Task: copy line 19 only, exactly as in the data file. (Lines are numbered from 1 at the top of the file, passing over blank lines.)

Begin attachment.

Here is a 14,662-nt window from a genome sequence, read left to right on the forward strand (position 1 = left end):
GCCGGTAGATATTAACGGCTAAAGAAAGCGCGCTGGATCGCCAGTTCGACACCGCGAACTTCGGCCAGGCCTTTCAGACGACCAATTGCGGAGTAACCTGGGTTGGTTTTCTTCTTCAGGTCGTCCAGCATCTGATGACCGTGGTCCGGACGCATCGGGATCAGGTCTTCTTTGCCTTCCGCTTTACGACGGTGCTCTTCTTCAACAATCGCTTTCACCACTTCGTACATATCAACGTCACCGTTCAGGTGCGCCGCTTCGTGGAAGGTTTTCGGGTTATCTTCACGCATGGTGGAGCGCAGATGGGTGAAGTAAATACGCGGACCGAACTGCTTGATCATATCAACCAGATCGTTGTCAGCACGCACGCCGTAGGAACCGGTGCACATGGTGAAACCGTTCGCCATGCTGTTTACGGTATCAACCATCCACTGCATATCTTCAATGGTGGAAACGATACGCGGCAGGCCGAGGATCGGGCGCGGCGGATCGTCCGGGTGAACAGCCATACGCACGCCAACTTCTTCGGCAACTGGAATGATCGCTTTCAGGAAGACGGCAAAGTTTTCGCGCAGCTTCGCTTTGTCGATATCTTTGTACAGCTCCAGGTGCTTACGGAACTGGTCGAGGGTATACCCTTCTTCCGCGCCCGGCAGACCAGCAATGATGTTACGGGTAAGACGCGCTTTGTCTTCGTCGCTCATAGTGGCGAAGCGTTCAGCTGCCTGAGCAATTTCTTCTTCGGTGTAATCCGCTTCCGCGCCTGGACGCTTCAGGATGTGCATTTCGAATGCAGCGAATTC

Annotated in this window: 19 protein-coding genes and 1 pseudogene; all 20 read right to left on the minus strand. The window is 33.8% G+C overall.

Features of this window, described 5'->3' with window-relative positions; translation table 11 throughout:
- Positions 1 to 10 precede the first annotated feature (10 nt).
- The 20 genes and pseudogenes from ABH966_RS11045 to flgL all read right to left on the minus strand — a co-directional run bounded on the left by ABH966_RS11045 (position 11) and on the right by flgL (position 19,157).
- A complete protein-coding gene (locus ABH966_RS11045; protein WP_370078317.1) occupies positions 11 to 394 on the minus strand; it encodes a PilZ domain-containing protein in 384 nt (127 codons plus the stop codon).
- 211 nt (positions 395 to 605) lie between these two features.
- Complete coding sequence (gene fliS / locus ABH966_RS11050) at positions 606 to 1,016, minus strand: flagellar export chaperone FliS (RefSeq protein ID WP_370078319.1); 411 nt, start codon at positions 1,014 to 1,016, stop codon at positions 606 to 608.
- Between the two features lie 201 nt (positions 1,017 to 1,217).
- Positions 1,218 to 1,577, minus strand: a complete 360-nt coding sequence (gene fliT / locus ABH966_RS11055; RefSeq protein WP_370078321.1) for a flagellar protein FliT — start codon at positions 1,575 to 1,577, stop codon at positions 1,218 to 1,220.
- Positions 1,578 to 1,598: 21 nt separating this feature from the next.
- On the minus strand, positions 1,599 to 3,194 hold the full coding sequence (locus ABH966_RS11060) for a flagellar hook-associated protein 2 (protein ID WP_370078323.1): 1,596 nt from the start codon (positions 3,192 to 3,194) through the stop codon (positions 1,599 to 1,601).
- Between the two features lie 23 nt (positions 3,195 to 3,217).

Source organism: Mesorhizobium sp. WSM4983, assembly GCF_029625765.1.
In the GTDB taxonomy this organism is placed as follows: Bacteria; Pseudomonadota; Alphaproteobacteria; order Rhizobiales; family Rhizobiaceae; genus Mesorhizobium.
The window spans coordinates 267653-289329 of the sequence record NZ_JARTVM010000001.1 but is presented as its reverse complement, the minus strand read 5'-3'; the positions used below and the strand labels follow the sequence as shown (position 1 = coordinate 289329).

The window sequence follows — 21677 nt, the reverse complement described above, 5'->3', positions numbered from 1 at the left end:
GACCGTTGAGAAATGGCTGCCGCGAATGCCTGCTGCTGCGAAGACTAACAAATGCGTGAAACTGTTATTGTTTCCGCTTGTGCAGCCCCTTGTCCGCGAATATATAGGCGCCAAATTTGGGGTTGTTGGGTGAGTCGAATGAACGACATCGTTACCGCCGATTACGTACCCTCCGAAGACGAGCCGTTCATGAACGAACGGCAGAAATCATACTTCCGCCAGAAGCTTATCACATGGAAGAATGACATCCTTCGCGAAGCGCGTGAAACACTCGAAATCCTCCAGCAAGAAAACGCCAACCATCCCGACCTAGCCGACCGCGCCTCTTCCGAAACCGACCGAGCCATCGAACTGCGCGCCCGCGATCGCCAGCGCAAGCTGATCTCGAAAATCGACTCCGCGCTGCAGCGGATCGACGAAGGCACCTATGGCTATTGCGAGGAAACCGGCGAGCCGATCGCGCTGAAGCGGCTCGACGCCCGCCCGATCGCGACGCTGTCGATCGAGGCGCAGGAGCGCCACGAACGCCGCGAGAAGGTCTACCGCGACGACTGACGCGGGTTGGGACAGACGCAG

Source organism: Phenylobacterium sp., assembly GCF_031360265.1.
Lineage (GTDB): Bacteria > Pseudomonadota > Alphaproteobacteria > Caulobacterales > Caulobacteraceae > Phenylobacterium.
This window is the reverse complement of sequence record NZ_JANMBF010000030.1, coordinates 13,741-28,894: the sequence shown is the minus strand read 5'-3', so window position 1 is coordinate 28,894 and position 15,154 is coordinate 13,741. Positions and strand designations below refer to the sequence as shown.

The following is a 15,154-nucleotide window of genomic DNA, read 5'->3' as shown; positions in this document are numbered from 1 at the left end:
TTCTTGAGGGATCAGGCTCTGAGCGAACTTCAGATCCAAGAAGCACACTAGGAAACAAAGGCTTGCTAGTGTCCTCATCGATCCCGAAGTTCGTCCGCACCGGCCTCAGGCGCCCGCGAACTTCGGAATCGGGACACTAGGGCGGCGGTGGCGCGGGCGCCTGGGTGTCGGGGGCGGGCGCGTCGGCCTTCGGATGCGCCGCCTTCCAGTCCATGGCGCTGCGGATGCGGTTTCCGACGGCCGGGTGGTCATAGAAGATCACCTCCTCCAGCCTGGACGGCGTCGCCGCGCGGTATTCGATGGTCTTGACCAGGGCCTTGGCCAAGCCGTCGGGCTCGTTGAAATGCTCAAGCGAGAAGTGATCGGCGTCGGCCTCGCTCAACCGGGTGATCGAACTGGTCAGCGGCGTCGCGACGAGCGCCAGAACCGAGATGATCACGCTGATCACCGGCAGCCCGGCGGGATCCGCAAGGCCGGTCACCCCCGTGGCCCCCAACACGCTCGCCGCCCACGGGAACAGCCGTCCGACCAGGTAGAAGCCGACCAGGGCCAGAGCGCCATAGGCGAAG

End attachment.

GACCGTTGAGAAATGGCTGCCGCGAATGCCTGCTGCTGCGAAGACTAACAAATGCGTGAAACTGTTATTGTTTCCGCTTGTGCAGCCCCTTGTCCGCGAATATATAGGCGCCAAATTTGGGGTTGTTGGGTGAGTCGAATGAACGACATCGTTACCGCCGATTACGTACCCTCCGAAGACGAGCCGTTCATGAACGAACGGCAGAAATCATACTTCCGCCAGAAGCTTATCACATGGAAGAATGACATCCTTCGCGAAGCGCGTGAAACACTCGAAATCCTCCAGCAAGAAAACGCCAACCATCCCGACCTAGCCGACCGCGCCTCTTCCGAAACCGACCGAGCCATCGAACTGCGCGCCCGCGATCGCCAGCGCAAGCTGATCTCGAAAATCGACTCCGCGCTGCAGCGGATCGACGAAGGCACCTATGGCTATTGCGAGGAAACCGGCGAGCCGATCGCGCTGAAGCGGCTCGACGCCCGCCCGATCGCGACGCTGTCGATCGAGGCGCAGGAGCGCCACGAACGCCGCGAGAAGGTCTACCGCGACGACTGACGCGGGTTGGGACAGACGCAG